Located along the eastern coast of Culebra, Puerto Rico, Culebrita Island is an uninhabited island within the Puerto Rico Archipelago, accessible via private boat tours as part of the Culebra National Wildlife Refuge. The earliest-recorded history of Culebrita Island dates back to before the discovery of the Americas by European explorers, when the island was inhabited by the Taíno and Carib indigenous people.
In 1493, the island was discovered by Christopher Columbus on his second journey to the Americas, and throughout the Spanish occupation of the Caribbean, the Culebra area and its nearby islands served as a major harbor for pirate activity. In 1880, the area was first colonized by settlers from Puerto Rico and Vieques under the leadership of Cayetano Escudero Sanz, who established the San Ildefonso settlement and constructed the island’s Culebrita Lighthouse, which operated until 1975.
In 1903, after Puerto Rico became part of the United States, the Culebra Naval Reservation brought military activities to the area, and during World War II, the area was used as a bombing practice site. The Culebra area became an autonomous island municipality in 1917, with an independent democratic governing body elected in 1960. In 1909, the Culebra National Wildlife Refuge was established, encompassing parts of the main island of Culebra, along with the entirety of Culebrita Island, Cayo Luis Peña, and a number of the area’s other barrier islands.
Permanent Attractions and Tours
Today, the Culebra National Wildlife Refuge encompasses approximately 1,480 acres across the 23 barrier islands of Culebra, as well as four distinct sections of the mainland. The refuge is noted as a major seabird and sea turtle habitat and tropical ecosystem preserve. The one-mile Culebrita Island is a y-shaped coral island divided into three branches, located along the Frailes of Culebra area of Culebra’s barrier islands. As an uninhabited wildlife preserve, the island is only accessible via private boat for day excursions.
More than 97 plant species are found within the island, according to the results of a 2006 environmental study conducted by Jonesville, Florida’s Southeastern Archaeological Research group. 38 animal species are also native to the island, including the endangered brown pelican, white-cheeked pintail, and green and hawksbill sea turtles. Passerine bird species, reptiles, and waterfowl are also common to the island and use it as a seasonal nesting habitat.
The island’s natural landscape is diverse, featuring a variety of beach, forest, lagoon, and cliff areas. Six beach areas are located on the island, including the Playa Tortuga area, also known as Turtle Beach, located on the island’s north side. Named for its large population of sea turtles, the beach features a white sand cove and offers snorkeling opportunities for visitors. Other notable beaches include Trash Beach and West Beach, which serves as a docking point for water taxis arriving from Culebra. Two shallow lagoons, Laguna de Molino and the Eastern Tidal Flat, are located on the island’s west side, and two rock formation tidal pools are part of the island’s eastern area, offering jacuzzi-like opportunities for swimming, lounging, and relaxation.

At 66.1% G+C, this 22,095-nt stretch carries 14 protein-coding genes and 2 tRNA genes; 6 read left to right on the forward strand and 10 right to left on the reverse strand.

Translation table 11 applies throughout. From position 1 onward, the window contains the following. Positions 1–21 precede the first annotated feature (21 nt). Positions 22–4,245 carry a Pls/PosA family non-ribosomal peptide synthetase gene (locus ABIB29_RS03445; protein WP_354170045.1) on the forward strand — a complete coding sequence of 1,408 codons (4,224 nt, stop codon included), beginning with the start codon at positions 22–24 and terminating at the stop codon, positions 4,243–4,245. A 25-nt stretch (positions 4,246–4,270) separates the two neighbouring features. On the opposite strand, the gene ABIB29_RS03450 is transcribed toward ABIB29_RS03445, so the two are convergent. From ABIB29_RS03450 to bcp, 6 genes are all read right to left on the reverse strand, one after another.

Closed for operations in 1975, the remains of the Culebrita Lighthouse are visible on the island today as the only remaining structure from the area’s era of Spanish occupation. The lighthouse was originally constructed between 1882 and 1886 and was the Caribbean’s easternmost lighthouse outside of Puerto Rico’s mainland, offering navigation along the Vieques Sound and Virgin Passage to the Cape San Juan Light. In 1981, the lighthouse’s remains were added to the National Register of Historic Places, and many of its original structures are still visible, including a green brass dome that was blown off the lighthouse’s top during a tropical storm.
A system of trails is offered throughout the island, connecting Playa Tortuga to other sites on the island, including the Culebrita Lighthouse. Views of other Caribbean islands are offered at the trail’s peak, including nearby St. Thomas and Cayo Norte. As the island is uninhabited and offers no businesses, all hikers are advised to bring food and water during their exploration. Visitors are also advised to check weather conditions prior to travel, as no safety personnel are staffed on the island. A variety of water taxi and day-sail services are offered on Culebra for day excursions to the island, including Gammy’s Water Tours and Taxi, Willy’s Water Taxi, Guilin’s Water Taxi, and Culebra Water Taxi, though overnight stays are not permitted. Island tour guides are also available for reservation through a number of travel service businesses, including the Culebra Getaway package through East Island Excursions. Amenities such as snorkeling gear and hiking shoes may be purchased or rented on Culebra prior to excursions.
2 Paseo La Princesa, San Juan, PR 00902, Phone: 787-721-2400